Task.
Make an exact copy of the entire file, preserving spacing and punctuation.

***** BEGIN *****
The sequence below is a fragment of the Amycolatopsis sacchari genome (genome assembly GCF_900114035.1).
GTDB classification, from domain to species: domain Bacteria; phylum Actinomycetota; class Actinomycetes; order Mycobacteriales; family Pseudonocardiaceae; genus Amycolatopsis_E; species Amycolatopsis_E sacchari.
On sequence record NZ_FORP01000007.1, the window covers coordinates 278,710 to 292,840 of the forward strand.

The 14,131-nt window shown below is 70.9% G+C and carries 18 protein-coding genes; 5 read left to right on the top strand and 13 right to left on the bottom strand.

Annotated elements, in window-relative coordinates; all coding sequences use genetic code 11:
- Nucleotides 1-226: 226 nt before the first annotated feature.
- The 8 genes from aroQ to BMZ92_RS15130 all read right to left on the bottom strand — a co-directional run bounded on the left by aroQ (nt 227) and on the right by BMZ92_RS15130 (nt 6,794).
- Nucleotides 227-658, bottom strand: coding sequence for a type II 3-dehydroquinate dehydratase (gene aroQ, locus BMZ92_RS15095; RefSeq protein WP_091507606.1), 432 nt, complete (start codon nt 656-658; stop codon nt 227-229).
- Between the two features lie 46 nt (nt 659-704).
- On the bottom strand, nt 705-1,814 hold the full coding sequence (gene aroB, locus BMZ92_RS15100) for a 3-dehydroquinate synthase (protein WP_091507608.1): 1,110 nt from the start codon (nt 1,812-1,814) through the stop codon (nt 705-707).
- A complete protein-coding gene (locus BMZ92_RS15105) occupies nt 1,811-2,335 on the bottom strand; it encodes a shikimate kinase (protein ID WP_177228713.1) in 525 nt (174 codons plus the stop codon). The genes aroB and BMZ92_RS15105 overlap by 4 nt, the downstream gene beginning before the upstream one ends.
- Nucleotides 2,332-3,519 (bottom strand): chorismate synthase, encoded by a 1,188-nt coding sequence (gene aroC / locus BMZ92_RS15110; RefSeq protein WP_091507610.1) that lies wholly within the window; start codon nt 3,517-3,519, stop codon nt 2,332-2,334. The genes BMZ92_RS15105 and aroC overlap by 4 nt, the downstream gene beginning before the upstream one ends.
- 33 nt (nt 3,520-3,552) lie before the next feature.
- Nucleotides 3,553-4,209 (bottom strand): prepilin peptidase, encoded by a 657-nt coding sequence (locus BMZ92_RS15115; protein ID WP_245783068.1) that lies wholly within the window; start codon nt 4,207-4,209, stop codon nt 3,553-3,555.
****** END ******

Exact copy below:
The sequence below is a fragment of the Amycolatopsis sacchari genome (genome assembly GCF_900114035.1).
GTDB classification, from domain to species: domain Bacteria; phylum Actinomycetota; class Actinomycetes; order Mycobacteriales; family Pseudonocardiaceae; genus Amycolatopsis_E; species Amycolatopsis_E sacchari.
On sequence record NZ_FORP01000007.1, the window covers coordinates 278,710 to 292,840 of the forward strand.

The 14,131-nt window shown below is 70.9% G+C and carries 18 protein-coding genes; 5 read left to right on the top strand and 13 right to left on the bottom strand.

Annotated elements, in window-relative coordinates; all coding sequences use genetic code 11:
- Nucleotides 1-226: 226 nt before the first annotated feature.
- The 8 genes from aroQ to BMZ92_RS15130 all read right to left on the bottom strand — a co-directional run bounded on the left by aroQ (nt 227) and on the right by BMZ92_RS15130 (nt 6,794).
- Nucleotides 227-658, bottom strand: coding sequence for a type II 3-dehydroquinate dehydratase (gene aroQ, locus BMZ92_RS15095; RefSeq protein WP_091507606.1), 432 nt, complete (start codon nt 656-658; stop codon nt 227-229).
- Between the two features lie 46 nt (nt 659-704).
- On the bottom strand, nt 705-1,814 hold the full coding sequence (gene aroB, locus BMZ92_RS15100) for a 3-dehydroquinate synthase (protein WP_091507608.1): 1,110 nt from the start codon (nt 1,812-1,814) through the stop codon (nt 705-707).
- A complete protein-coding gene (locus BMZ92_RS15105) occupies nt 1,811-2,335 on the bottom strand; it encodes a shikimate kinase (protein ID WP_177228713.1) in 525 nt (174 codons plus the stop codon). The genes aroB and BMZ92_RS15105 overlap by 4 nt, the downstream gene beginning before the upstream one ends.
- Nucleotides 2,332-3,519 (bottom strand): chorismate synthase, encoded by a 1,188-nt coding sequence (gene aroC / locus BMZ92_RS15110; RefSeq protein WP_091507610.1) that lies wholly within the window; start codon nt 3,517-3,519, stop codon nt 2,332-2,334. The genes BMZ92_RS15105 and aroC overlap by 4 nt, the downstream gene beginning before the upstream one ends.
- 33 nt (nt 3,520-3,552) lie before the next feature.
- Nucleotides 3,553-4,209 (bottom strand): prepilin peptidase, encoded by a 657-nt coding sequence (locus BMZ92_RS15115; protein ID WP_245783068.1) that lies wholly within the window; start codon nt 4,207-4,209, stop codon nt 3,553-3,555.